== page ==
November 12, 2007

Jack Covert Selects: Jack Covert Selects - Judgment

By: 800-CEO-READ @ 4:32 PM – Filed under: Management & Workplace Culture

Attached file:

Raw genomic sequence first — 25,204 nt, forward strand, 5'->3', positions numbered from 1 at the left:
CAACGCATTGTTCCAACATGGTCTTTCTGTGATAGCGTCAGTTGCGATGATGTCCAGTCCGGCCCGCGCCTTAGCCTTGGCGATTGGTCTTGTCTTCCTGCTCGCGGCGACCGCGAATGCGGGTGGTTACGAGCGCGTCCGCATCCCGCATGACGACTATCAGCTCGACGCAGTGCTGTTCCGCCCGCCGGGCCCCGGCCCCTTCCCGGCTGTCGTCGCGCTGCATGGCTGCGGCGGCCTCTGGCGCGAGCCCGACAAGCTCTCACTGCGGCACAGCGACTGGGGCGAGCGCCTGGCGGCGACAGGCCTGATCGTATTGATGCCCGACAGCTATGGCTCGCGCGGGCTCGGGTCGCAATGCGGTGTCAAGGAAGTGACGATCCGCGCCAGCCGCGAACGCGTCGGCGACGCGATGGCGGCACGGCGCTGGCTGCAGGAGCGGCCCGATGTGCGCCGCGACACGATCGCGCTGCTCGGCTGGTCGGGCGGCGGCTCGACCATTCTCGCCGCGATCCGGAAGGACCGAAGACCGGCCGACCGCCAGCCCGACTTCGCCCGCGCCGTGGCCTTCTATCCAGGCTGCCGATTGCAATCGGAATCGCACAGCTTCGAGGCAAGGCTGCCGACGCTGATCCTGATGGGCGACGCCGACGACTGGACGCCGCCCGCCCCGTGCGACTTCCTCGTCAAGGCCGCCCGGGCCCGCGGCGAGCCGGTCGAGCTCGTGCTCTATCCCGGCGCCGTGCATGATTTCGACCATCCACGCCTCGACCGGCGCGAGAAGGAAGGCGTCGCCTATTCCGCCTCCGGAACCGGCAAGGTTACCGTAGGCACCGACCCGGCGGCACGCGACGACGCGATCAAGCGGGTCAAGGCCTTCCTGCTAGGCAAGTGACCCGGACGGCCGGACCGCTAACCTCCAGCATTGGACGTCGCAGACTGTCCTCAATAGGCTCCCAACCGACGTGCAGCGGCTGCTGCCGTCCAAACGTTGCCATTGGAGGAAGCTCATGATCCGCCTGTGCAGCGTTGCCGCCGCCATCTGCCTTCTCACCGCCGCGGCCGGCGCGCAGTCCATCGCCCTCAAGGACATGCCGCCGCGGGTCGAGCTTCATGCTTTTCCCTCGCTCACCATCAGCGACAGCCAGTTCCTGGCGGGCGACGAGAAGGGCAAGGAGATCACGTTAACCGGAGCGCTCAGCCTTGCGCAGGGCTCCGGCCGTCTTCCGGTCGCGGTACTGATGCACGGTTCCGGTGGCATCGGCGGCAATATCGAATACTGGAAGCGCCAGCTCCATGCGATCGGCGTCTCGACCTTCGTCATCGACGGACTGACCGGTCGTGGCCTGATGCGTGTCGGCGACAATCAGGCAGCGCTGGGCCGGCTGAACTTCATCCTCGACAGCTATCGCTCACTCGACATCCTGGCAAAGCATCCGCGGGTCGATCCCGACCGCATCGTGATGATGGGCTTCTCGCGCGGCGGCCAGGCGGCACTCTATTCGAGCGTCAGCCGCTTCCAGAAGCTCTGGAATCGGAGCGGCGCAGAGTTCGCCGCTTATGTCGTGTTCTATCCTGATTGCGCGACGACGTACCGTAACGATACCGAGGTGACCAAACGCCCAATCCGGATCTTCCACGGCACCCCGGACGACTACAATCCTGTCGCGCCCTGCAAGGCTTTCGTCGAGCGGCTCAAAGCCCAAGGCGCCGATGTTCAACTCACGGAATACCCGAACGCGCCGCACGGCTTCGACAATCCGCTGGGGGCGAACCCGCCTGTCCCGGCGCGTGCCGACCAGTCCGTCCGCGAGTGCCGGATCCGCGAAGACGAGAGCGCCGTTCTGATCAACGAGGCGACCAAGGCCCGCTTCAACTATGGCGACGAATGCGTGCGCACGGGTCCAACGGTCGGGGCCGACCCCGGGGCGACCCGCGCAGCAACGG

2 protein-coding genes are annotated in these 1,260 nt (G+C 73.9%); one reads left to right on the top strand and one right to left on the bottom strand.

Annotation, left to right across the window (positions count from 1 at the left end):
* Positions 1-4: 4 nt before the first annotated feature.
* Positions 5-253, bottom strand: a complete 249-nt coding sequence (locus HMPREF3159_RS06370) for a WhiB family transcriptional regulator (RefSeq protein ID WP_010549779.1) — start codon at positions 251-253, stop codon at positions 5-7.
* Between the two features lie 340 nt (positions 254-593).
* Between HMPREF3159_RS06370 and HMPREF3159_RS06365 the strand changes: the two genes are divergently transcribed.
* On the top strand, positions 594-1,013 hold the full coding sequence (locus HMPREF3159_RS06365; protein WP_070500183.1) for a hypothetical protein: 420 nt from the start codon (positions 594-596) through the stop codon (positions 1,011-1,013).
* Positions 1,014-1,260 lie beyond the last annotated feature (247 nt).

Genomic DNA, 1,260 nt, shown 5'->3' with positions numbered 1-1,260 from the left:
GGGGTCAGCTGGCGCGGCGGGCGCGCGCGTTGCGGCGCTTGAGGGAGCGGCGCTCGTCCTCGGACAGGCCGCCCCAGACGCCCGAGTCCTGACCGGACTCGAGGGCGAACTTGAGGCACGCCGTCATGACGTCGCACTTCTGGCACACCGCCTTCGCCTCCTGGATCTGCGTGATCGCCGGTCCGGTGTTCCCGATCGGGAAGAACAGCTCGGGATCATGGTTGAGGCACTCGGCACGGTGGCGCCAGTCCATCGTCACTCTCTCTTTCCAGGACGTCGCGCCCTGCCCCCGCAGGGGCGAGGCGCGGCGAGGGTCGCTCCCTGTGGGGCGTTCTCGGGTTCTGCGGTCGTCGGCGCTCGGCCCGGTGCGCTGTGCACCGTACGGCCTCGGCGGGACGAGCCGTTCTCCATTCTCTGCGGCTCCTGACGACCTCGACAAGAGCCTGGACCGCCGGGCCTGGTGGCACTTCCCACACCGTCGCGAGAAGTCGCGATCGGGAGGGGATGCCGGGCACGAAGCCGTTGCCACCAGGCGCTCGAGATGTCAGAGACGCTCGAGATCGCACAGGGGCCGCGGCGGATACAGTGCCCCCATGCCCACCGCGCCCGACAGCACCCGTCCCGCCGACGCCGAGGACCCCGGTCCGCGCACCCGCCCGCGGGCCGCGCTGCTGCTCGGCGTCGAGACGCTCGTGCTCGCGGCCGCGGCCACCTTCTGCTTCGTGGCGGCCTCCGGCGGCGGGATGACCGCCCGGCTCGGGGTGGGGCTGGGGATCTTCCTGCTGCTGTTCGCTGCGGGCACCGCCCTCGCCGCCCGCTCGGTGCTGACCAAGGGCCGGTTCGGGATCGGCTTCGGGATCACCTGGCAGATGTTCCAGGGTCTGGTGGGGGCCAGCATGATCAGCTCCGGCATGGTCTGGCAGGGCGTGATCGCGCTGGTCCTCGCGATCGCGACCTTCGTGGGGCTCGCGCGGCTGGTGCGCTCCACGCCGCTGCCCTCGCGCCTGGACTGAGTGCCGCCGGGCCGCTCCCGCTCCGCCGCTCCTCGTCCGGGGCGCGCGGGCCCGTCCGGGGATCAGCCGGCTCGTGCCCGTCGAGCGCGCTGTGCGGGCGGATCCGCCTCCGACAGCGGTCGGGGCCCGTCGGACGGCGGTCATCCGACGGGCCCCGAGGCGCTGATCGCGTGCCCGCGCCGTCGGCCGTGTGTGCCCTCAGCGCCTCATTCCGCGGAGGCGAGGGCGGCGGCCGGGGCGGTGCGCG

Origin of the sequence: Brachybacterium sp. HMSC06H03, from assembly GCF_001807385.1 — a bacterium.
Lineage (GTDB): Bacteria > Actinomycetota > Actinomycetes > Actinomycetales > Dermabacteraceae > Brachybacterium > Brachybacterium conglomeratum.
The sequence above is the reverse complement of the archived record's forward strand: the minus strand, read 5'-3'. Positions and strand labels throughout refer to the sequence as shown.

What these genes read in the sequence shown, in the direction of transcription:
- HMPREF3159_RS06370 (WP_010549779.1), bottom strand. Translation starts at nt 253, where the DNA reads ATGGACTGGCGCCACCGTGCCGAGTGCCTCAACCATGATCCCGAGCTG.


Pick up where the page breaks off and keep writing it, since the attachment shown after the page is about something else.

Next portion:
Judgment: How Winning Leaders Make Great Calls by Noel Tichy and Warren Bennis, Portfolio, 365p, $26.95, Hardcover, November 2007, ISBN 9781591841531 You make decisions constantly--sometimes subconsciously, sometimes deliberately--throughout every day. Some decisions are simple choices: Will you wear the brown shoes or the black shoes today? Others change the course of your life. The choice of university, first job and partner come to mind. The judgment you use at each important crossroads helps determine the success you will have in life. Many of the decisions made by managers affect not only their own futures, but the futures of every employee or shareholder. Authors Noel Tichy and Warren Bennis consider the essence of decision-making in their new book, Judgment: How Winning Leaders Make Great Calls. It would be hard to find two more qualified authorities. Tichy developed GE's leadership program under Jack Welch and co-wrote Control Your Destiny or Someone Else Will about the conglomerate. Bennis defined the genre of leadership literature with his books, Leaders and On Becoming a Leader. The acknowledgments thank a "Who's Who" of Fortune 50 leaders from Jack Welch to Jeff Immelt, A.G. Lafley to Jim McNerney, all who provided in-depth access and anecdotes to reinforce the authors' framework. In Judgment, Tichy and Bennis describe how successful leaders show good judgment and focus on what they found to be key aspects of decision-making. The authors found the most important types of judgments made by leaders were those regarding people, strategy, and crisis, adding that leaders could recover from poor judgments on the latter two, but rarely with bad decisions on people. Their process for good judgment consists of three steps: preparation, making "the call" and execution. The defining characteristic for good judgment was leaders who were willing to revisit prior steps to gather more information or organization support. This book just feels like a classic, from the cover art to the authors' authority. But more importantly, the 365 pages address a topic not effectively written about in previous books. The true test for a timely treatment is when you feel like a book's topic is one you should have been talking about and the conclusions feel natural--Judgment passes that test with flying colors.